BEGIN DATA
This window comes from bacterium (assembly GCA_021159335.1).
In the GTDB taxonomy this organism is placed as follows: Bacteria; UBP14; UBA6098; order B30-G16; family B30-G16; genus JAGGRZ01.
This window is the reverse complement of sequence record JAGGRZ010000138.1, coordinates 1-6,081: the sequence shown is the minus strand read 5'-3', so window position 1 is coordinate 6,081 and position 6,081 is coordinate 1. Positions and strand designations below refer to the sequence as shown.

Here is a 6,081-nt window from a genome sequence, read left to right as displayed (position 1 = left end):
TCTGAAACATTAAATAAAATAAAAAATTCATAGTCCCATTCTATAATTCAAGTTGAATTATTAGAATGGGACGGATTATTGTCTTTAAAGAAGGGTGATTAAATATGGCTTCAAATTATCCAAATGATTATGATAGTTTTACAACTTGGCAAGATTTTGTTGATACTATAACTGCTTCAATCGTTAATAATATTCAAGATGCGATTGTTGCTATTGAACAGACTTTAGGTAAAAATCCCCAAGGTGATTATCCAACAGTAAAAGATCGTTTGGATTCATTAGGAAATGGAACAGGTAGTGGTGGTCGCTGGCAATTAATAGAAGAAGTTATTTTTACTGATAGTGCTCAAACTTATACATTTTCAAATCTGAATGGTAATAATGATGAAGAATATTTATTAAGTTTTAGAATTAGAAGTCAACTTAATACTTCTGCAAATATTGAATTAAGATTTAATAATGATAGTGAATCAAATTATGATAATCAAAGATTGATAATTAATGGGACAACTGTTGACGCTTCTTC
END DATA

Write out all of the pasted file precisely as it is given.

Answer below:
This window comes from bacterium (assembly GCA_021159335.1).
In the GTDB taxonomy this organism is placed as follows: Bacteria; UBP14; UBA6098; order B30-G16; family B30-G16; genus JAGGRZ01.
This window is the reverse complement of sequence record JAGGRZ010000138.1, coordinates 1-6,081: the sequence shown is the minus strand read 5'-3', so window position 1 is coordinate 6,081 and position 6,081 is coordinate 1. Positions and strand designations below refer to the sequence as shown.

Here is a 6,081-nt window from a genome sequence, read left to right as displayed (position 1 = left end):
TCTGAAACATTAAATAAAATAAAAAATTCATAGTCCCATTCTATAATTCAAGTTGAATTATTAGAATGGGACGGATTATTGTCTTTAAAGAAGGGTGATTAAATATGGCTTCAAATTATCCAAATGATTATGATAGTTTTACAACTTGGCAAGATTTTGTTGATACTATAACTGCTTCAATCGTTAATAATATTCAAGATGCGATTGTTGCTATTGAACAGACTTTAGGTAAAAATCCCCAAGGTGATTATCCAACAGTAAAAGATCGTTTGGATTCATTAGGAAATGGAACAGGTAGTGGTGGTCGCTGGCAATTAATAGAAGAAGTTATTTTTACTGATAGTGCTCAAACTTATACATTTTCAAATCTGAATGGTAATAATGATGAAGAATATTTATTAAGTTTTAGAATTAGAAGTCAACTTAATACTTCTGCAAATATTGAATTAAGATTTAATAATGATAGTGAATCAAATTATGATAATCAAAGATTGATAATTAATGGGACAACTGTTGACGCTTCTTC